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Dog Liver Disease



 Submitted by Michael Adams on March 10, 2010


The liver’s functions in dogs are much the same as in humans. The vital organ filters blood from the stomach, intestines, pancreas and spleen before passing it on to the heart. The liver also detoxifies any wastes that might enter the blood stream.


It also stores Vitamins A, D, E and K and produces bile juices that break down fats and help the digestive process. But factors like malnutrition, congenital health conditions, exposure to toxins through insecticide, certain medications, flea powder, unhygienic environment, cigarette smoke, and ingestion of chocolates results in liver disorder in dogs.

Dog liver disease produce symptoms like weakness, lethargy, loss of appetite, vomiting and nausea, diarrhea, gray stools, orange colored urine, paleness of gums, increased thirst and urination, jaundice, seizures, fluid retention, fever, and abdominal bloating and pain.


One of the commonest liver disorders in dogs is chronic liver inflammation, also called chronic-active hepatitis. In this condition, the liver swells up repeatedly and may seem like acute liver illness. When the owner notes the above symptoms, he must get the dog examined by a veterinarian immediately. In any case, the dog must be taken to a vet every six months. It’s important to keep a check on liver diseases from time to time as the organ functions well even if it has only 70 percent capacity. So, liver diseases often become evident only in advanced stages.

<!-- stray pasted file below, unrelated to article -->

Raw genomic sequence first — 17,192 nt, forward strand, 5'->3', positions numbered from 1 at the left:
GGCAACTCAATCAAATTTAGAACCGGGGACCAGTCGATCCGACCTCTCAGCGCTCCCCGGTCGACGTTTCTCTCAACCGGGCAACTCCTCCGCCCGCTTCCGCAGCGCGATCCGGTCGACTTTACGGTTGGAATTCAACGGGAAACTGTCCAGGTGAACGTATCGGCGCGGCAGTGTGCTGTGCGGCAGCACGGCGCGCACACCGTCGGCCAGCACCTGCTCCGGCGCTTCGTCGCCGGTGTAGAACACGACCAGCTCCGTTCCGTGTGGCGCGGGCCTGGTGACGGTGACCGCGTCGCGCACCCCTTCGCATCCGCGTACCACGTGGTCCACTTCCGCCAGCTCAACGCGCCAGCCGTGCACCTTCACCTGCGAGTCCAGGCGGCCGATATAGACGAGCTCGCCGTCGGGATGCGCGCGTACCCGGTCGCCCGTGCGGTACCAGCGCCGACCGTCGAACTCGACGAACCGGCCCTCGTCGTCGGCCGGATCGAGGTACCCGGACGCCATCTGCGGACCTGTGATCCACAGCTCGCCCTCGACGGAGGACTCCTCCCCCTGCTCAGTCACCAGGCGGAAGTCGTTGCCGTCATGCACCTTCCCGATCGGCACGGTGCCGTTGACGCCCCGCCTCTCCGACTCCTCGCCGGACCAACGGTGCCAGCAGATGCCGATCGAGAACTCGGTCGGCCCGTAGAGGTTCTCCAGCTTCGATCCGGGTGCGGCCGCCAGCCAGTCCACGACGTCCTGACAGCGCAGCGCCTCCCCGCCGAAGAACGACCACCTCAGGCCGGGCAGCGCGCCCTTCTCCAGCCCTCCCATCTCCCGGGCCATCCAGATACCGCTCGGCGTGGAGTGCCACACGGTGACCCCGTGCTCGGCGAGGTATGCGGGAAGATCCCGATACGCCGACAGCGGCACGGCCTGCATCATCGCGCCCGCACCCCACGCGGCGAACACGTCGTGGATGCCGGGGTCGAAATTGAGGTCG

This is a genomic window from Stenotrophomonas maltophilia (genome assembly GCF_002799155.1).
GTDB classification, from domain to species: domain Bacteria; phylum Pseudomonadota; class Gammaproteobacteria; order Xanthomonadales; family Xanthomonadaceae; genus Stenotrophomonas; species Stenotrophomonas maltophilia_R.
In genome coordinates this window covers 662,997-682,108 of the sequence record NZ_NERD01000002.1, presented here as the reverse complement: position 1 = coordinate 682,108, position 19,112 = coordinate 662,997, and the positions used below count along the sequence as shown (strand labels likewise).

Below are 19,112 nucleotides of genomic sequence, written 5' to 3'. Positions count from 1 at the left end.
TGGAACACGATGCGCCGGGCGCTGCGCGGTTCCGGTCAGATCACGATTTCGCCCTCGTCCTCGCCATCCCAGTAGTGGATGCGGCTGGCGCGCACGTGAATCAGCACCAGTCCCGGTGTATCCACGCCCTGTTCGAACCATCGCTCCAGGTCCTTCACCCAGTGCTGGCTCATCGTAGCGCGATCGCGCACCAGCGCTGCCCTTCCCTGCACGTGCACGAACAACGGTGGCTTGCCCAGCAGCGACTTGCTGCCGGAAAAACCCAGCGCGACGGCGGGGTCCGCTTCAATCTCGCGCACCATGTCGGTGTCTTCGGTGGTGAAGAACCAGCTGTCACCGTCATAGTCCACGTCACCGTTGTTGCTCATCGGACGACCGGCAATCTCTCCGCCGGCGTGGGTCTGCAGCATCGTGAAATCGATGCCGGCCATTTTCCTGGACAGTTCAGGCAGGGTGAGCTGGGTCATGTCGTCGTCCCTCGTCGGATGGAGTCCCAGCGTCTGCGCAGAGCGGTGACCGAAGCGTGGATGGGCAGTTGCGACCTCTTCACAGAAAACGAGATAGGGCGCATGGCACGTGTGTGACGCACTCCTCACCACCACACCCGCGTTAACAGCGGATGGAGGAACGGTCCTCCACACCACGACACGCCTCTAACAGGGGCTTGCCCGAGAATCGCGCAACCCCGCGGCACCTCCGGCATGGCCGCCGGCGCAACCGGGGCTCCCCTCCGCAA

To prevent and treat liver diseases in dogs, the pet must be given high quality food with ample natural and raw products. Its water must also be filtered or bottled as chlorinated water can do damage to the liver. Turmeric and milk thistle are found to help treat liver inflammation and diseases effectively. Liver function can be restored by adding important nutrients like fats, vitamins and mineral to the dog’s diet. Moderate exercise daily also helps in warding off most health issues, including liver ailments. If not treated in time, liver disorders can lead to liver failure too. Another aspect of treatment for liver damage in dogs is keeping its environment clean and making sure that it is not left alone in a place with toxic substances. One must also avoid giving the dog a high sugar diet. Liver failure can also be caused by improper medication; so any medication must be prescribed only by a vet. The owner himself must not give any medication to his pet. Caring for a dog with liver failure requires a great deal of patience, so, avoid panicking.

 
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